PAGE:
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Why Obama and Putin Are Tied to Each Other

The Kremlin will milk for what it is worth U.S. President Barack Obama's "encouragement" with Moscow's "cooperative compartmentalization" on the Iran nuclear deal and Putin's interest in joint efforts to combat ISIS in Syria.

Moscow views the renewed Putin-Obama telephone diplomacy as reinforcing its strategic narrative of U.S.-Russian geopolitical parity where both countries share "unique responsibility" for global security and should unite efforts in combatting "big threats" like ISIS, while ignoring "minor disagreements" over "small issues" like Ukraine.

The Kremlin is emulating Iran's strategy of locking Washington into negotiating on one critical issue while ignoring the negotiating partner's egregious behavior in other areas. The hope is to repeat the 2013 scenario when U.S.-Russia cooperation on destroying Syria's chemical weapons crowded out other disagreements. Re-engaging Obama on ISIS and Syria is seen as a way to eventually trade away the U.S. sanctions on Russia over eastern Ukraine and Crimea.

Obama seems open to exploring Putin's usefulness in ending the civil war in Syria and defeating ISIS in Syria and Iraq. He revealed that Moscow fears Assad's days are numbered and is finally getting serious about negotiating, according to U.S. Deputy Secretary of State Tony Blinken, "to transition Assad out."

Yet Moscow envisions Assad's departure only after Washington recognizes him as an ally in combating ISIS and helps him re-establish control over Syria as part of the war on terror. This is a way to escalate the sectarian fighting, not end it, as Assad's brutality feeds the support for ISIS among Syrian Sunnis.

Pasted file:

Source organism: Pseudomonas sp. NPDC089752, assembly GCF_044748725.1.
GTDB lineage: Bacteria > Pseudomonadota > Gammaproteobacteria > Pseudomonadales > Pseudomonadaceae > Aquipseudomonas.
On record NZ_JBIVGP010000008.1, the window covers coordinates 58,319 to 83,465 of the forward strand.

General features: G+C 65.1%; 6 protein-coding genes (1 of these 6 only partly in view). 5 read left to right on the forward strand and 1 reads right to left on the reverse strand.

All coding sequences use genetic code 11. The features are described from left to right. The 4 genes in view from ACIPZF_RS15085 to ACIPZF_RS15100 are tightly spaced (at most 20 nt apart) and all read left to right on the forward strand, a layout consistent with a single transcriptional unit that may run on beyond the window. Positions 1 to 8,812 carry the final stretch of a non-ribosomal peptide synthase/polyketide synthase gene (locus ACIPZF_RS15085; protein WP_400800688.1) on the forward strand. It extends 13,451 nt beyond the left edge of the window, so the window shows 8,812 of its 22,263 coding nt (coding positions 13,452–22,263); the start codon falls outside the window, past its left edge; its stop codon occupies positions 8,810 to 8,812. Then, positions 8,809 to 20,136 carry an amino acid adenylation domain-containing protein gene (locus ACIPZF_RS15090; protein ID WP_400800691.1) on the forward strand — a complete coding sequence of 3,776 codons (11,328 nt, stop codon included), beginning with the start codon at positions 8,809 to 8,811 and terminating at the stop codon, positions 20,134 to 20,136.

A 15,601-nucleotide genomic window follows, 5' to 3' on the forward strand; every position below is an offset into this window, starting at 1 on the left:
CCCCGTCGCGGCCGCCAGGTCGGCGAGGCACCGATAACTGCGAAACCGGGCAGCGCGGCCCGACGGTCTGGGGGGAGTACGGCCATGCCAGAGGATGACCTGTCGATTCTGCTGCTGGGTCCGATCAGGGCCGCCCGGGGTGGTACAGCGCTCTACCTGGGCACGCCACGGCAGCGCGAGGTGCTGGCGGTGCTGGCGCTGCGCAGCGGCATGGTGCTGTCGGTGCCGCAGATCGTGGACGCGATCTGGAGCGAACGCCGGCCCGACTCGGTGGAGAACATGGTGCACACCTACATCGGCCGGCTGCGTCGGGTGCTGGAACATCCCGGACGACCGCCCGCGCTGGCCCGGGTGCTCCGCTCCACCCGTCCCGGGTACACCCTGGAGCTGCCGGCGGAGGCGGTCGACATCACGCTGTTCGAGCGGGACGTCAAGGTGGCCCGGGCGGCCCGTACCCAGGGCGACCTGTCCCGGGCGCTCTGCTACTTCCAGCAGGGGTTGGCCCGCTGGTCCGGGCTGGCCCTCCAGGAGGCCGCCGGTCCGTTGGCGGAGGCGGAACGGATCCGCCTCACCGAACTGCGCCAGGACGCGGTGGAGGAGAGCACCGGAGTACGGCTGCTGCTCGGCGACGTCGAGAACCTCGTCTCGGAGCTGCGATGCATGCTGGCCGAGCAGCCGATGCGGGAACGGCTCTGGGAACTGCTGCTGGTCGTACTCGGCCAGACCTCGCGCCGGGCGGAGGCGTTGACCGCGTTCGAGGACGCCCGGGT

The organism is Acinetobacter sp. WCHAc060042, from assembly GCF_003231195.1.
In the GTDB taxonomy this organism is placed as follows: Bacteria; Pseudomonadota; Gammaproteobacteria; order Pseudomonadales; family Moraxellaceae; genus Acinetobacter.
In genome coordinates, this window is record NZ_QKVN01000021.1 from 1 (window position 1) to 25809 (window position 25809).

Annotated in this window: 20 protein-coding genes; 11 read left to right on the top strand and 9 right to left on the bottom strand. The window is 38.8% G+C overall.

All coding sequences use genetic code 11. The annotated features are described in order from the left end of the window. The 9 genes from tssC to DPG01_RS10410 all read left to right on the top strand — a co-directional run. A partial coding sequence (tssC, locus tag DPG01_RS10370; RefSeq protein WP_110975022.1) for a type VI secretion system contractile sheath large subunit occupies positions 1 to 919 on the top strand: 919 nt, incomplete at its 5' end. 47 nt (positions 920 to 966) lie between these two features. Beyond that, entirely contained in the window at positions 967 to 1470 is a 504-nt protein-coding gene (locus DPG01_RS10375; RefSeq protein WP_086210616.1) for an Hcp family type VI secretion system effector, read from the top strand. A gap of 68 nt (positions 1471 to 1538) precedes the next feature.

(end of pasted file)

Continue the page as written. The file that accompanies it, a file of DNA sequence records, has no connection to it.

Obama knows Assad's fate will be decided in Tehran, not in Moscow. "In order for us to resolve [the Syrian civil war], there's going to have to be agreement among the major powers that are interested in Syria that this is not going to be won on the battlefield," he said last week. "Iran is one of those players, and I think it's important for them to be a part of that conversation."

Still, Obama may hope that granting Putin the right optics of "geopolitical parity" with the U.S. on Syria could moderate Putin's behavior in Ukraine and make him a responsible stakeholder in the very world order Russia is now challenging. It's a possibility that Putin cares more about the appearance of being Obama's equal than about what happens in Ukraine.

It's a possibility worth exploring.

Vladimir Frolov is president of LEFF Group, a government relations and PR company.

The views expressed in opinion pieces do not necessarily reflect the position of The Moscow Times.

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